If you're planning on doing the cooking this Valentine's Day (because who wants to get gouged for an astronomical restaurant meal that'll be half the price the next night?), forget worrying about finding the perfect scented candles or making a sexy playlist, and focus more on tossing in a few all-natural aphrodisiacs to your recipes. Here, seven libido-raising power hitters you'll want to include in your dinner—and since these aphrodisiacs will probably surprise you, chances are your date won't suspect a thing either.
They don't come cheap, but hey, consider them a worthwhile splurge. Truffles contain something called androstenol, a sex pheromone produced by male pigs that attracts females and increases their interest in mating. (Now we get why they use pigs to find truffles.) Turns out those same pheromones supposedly induce similar behavior in humans too … so feel free to shave a little extra on your pasta this week.
It may not seem sexy to cart a giant watermelon into the house and try to dissect it without making a mess, so it might be worth picking out those pre-cut packs at the supermarket on Valentine's Day. The fruit contains L-Citrulline, which, according to a 2011 study, can assist with the relaxation of smooth muscles and induce nitric oxide production, which increases blood flow, which in turn, can amp up libido. L-Citrulline has even been used to help with some forms of erectile dysfunction.
Figs contain not one but two components that help with sex drive: They're packed with L-arganine, yet another amino acid that converts into nitric oxide, as well as magnesium, which contributes to sex drive and raises testosterone levels. It makes sense then, that figs have been considered a fertility fruit since the days of Ancient Greece—and just look at them. We'll never think of fig jam the same way again …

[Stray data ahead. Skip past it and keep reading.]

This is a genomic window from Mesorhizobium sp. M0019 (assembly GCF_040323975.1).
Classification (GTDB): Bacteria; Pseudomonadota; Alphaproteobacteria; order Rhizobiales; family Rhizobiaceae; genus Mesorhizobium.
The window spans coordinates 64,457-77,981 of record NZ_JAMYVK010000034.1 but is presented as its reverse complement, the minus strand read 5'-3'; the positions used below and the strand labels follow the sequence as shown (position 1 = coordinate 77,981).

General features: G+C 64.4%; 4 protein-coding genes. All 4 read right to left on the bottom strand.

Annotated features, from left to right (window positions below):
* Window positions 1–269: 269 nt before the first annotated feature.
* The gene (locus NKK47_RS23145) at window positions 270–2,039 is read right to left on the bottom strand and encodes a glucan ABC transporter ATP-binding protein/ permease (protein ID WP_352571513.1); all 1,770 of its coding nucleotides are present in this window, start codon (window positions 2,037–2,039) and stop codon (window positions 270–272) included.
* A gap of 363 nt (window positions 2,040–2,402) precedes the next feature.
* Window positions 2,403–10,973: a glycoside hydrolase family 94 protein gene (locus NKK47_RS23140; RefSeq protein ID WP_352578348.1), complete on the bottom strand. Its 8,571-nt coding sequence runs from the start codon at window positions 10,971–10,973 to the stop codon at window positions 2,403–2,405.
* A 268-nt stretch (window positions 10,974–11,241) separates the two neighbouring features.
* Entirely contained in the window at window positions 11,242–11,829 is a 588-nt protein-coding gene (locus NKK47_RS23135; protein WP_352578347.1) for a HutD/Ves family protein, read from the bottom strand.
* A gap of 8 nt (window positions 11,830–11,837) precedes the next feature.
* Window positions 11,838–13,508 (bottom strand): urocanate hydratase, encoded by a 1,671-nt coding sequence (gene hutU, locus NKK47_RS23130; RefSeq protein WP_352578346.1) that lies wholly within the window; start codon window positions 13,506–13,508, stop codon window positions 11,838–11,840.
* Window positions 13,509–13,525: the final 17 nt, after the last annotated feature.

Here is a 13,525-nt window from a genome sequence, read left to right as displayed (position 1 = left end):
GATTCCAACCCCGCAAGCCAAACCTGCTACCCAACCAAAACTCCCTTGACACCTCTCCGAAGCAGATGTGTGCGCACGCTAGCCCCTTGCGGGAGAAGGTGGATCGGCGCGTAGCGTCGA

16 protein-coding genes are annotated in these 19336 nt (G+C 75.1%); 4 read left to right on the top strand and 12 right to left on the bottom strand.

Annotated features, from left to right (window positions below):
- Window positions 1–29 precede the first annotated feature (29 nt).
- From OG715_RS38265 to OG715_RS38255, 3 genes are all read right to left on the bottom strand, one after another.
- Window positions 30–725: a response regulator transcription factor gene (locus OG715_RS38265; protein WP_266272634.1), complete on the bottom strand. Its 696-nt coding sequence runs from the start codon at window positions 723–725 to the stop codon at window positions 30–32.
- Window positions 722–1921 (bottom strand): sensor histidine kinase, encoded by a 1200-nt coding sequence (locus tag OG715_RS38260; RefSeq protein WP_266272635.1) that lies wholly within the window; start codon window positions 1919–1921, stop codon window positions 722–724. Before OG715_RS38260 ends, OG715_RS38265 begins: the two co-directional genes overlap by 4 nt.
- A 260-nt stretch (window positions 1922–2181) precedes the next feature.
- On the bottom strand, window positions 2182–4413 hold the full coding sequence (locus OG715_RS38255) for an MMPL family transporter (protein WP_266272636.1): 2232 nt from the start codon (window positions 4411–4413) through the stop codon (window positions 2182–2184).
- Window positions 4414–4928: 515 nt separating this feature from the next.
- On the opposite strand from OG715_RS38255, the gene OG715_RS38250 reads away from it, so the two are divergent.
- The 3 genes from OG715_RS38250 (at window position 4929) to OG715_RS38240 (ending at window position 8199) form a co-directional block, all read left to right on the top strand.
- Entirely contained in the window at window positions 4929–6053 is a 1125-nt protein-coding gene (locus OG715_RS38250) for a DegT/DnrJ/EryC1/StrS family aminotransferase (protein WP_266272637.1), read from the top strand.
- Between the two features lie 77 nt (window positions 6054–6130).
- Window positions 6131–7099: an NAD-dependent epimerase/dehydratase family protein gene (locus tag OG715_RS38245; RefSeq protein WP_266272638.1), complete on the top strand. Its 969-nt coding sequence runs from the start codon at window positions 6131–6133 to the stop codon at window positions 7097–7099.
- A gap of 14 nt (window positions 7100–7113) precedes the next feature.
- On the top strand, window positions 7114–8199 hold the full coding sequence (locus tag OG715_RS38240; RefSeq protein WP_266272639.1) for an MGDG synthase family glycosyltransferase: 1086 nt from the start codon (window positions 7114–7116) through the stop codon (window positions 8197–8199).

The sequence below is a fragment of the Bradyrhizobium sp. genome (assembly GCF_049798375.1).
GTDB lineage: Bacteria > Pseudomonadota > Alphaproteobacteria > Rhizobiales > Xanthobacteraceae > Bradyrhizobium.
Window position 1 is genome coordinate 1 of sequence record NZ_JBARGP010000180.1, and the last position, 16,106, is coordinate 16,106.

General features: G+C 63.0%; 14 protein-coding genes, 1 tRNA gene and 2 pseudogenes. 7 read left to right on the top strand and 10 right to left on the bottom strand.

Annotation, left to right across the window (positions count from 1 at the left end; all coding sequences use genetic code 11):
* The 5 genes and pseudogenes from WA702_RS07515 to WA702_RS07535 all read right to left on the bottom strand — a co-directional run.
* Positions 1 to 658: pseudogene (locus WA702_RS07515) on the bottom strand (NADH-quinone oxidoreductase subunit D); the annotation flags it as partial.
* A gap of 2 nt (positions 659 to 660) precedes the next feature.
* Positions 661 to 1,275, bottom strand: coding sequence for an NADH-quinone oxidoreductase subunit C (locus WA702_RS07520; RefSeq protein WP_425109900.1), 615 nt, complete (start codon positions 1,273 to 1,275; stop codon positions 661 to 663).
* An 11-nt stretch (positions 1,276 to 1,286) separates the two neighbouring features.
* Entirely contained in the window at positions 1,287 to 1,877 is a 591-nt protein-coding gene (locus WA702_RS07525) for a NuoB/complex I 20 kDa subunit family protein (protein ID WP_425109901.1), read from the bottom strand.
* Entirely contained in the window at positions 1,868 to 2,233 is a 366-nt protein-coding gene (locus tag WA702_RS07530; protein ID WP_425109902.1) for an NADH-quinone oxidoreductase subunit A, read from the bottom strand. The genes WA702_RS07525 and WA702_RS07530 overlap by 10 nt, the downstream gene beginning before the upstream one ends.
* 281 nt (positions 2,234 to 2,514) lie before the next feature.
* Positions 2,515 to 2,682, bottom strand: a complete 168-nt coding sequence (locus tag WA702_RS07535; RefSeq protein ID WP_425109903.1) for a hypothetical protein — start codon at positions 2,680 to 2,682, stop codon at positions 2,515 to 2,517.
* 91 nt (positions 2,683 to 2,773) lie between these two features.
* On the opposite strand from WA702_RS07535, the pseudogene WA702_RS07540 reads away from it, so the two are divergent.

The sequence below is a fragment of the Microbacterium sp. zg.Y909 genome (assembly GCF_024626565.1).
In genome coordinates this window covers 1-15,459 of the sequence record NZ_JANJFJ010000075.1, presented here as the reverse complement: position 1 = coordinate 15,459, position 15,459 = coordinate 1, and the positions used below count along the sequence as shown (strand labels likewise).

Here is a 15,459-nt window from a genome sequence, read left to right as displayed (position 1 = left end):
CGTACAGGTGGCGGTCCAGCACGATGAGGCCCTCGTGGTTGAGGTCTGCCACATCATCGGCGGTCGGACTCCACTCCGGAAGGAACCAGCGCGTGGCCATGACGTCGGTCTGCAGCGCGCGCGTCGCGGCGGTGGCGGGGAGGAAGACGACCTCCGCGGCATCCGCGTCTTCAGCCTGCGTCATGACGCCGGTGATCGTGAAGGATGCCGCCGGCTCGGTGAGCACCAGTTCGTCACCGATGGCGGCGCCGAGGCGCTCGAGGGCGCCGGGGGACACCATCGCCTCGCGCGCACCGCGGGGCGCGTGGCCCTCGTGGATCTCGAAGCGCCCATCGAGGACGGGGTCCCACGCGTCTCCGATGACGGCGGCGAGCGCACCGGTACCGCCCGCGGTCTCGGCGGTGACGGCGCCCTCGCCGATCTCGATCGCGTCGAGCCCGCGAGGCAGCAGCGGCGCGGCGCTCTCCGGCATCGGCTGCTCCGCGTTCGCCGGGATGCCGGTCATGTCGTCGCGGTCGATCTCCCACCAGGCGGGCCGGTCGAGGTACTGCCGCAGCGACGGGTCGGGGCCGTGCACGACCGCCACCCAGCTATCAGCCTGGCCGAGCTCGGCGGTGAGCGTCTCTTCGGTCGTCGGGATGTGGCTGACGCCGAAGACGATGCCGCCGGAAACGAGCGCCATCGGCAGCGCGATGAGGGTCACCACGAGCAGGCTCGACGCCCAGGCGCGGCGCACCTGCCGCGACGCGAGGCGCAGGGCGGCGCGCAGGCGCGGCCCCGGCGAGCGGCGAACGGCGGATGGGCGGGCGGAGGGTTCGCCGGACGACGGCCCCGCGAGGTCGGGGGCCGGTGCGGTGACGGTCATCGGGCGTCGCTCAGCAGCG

This one seems a bit counterintuitive since garlic breath isn't the most romantic thing in the world, but considering that garlic is a super food that can be used to combat everything from high cholesterol to the common cold, it's not all that surprising that it can rev up your sex drive too. The bulbs contain allicin, a compound that can increase blood flow to sexual organs. And the fact that it was fed to the early Olympians to increase stamina gives you an idea of what it can do for your date night. Just don't serve it up raw unless you're armed to the teeth with breath mints.
The green veggie provides high amounts of folate, which facilitates the production of dopamine (a neurotransmitter that's an important part of sexual arousal, according to the book Sexual Fitness) and also stimulates production of histamine, which is released in the body during orgasm. Asparagus also happens to be a good source of libido-boosting B vitamins.
A study conducted by University of Gelph researchers found that saffron, a spice derived from the dark red Crocus strativus flower, is a true natural aphrodisiac and can increase sexual performance. It's also a health powerhouse and chock full of good stuff like manganese, Vitamin C, magnesium, iron, potassium and vitamin B6. Paella party, anyone?
You may have heard rumors that oysters are a powerful aphrodisiac … and in fact studies have shown that's true. A study presented at the American Chemical Society annual meeting in 2005 stated that after scientists extracted two obscure amino acids from oysters (and mussels too) and injected them into rats, they triggered the release of testosterone in males and progesterone in females. One caveat: Oysters have to be eaten raw. And, incidentally, eating them in spring when they're breeding will give you a higher concentration of those acids and, ostensibly, amplify the effects even more. So feast on oysters in spring, by all means, and eat them on February 14 too. Better yet, indulge all year round.
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